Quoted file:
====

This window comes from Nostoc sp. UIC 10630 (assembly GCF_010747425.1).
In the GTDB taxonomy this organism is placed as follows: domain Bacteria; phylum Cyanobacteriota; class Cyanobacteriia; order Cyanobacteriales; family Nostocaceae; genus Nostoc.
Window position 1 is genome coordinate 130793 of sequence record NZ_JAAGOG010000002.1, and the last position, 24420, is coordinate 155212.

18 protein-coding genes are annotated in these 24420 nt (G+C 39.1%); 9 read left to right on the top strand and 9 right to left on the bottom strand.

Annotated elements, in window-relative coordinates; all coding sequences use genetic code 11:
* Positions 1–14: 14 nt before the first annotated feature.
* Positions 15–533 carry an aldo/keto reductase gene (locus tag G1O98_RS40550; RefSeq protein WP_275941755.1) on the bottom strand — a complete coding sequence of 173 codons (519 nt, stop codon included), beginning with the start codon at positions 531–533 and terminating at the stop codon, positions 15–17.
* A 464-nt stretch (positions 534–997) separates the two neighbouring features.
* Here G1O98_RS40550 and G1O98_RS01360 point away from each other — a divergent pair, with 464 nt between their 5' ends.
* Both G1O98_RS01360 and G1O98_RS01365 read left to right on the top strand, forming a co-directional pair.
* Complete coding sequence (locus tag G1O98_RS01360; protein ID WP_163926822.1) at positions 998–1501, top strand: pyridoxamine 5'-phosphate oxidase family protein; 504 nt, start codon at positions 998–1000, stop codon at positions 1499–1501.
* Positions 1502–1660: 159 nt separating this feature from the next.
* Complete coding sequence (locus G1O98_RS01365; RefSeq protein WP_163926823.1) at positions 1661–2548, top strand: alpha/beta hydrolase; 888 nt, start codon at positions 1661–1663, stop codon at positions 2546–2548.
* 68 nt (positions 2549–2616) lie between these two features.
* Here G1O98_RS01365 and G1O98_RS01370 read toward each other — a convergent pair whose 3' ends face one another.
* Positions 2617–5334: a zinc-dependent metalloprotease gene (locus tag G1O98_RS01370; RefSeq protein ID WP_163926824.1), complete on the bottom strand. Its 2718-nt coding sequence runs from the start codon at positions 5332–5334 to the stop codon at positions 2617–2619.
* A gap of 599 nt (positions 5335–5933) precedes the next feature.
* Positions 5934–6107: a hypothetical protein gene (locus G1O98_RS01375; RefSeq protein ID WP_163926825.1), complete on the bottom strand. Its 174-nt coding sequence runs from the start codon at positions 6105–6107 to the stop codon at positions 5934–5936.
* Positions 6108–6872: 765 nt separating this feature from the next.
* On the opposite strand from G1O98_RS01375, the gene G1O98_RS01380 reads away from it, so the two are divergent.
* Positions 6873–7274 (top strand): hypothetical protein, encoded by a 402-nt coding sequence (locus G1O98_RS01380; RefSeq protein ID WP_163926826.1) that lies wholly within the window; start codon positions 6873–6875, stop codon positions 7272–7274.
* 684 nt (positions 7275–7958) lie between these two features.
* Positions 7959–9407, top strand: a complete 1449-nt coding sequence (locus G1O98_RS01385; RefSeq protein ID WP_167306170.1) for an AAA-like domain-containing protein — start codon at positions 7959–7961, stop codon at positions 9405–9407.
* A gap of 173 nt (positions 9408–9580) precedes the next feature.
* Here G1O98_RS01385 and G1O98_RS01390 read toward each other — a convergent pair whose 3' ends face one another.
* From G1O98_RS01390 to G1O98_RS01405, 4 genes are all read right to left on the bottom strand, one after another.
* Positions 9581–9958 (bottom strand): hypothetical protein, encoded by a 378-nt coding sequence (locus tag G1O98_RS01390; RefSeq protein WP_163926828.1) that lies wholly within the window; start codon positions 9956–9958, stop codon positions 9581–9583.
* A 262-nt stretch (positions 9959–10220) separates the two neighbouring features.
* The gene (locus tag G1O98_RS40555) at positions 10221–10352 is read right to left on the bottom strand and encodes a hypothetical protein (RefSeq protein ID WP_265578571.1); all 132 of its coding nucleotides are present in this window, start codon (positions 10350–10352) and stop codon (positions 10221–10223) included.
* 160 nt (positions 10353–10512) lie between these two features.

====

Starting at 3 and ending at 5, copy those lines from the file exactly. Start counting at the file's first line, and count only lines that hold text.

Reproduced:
Window position 1 is genome coordinate 130793 of sequence record NZ_JAAGOG010000002.1, and the last position, 24420, is coordinate 155212.

18 protein-coding genes are annotated in these 24420 nt (G+C 39.1%); 9 read left to right on the top strand and 9 right to left on the bottom strand.

Annotated elements, in window-relative coordinates; all coding sequences use genetic code 11: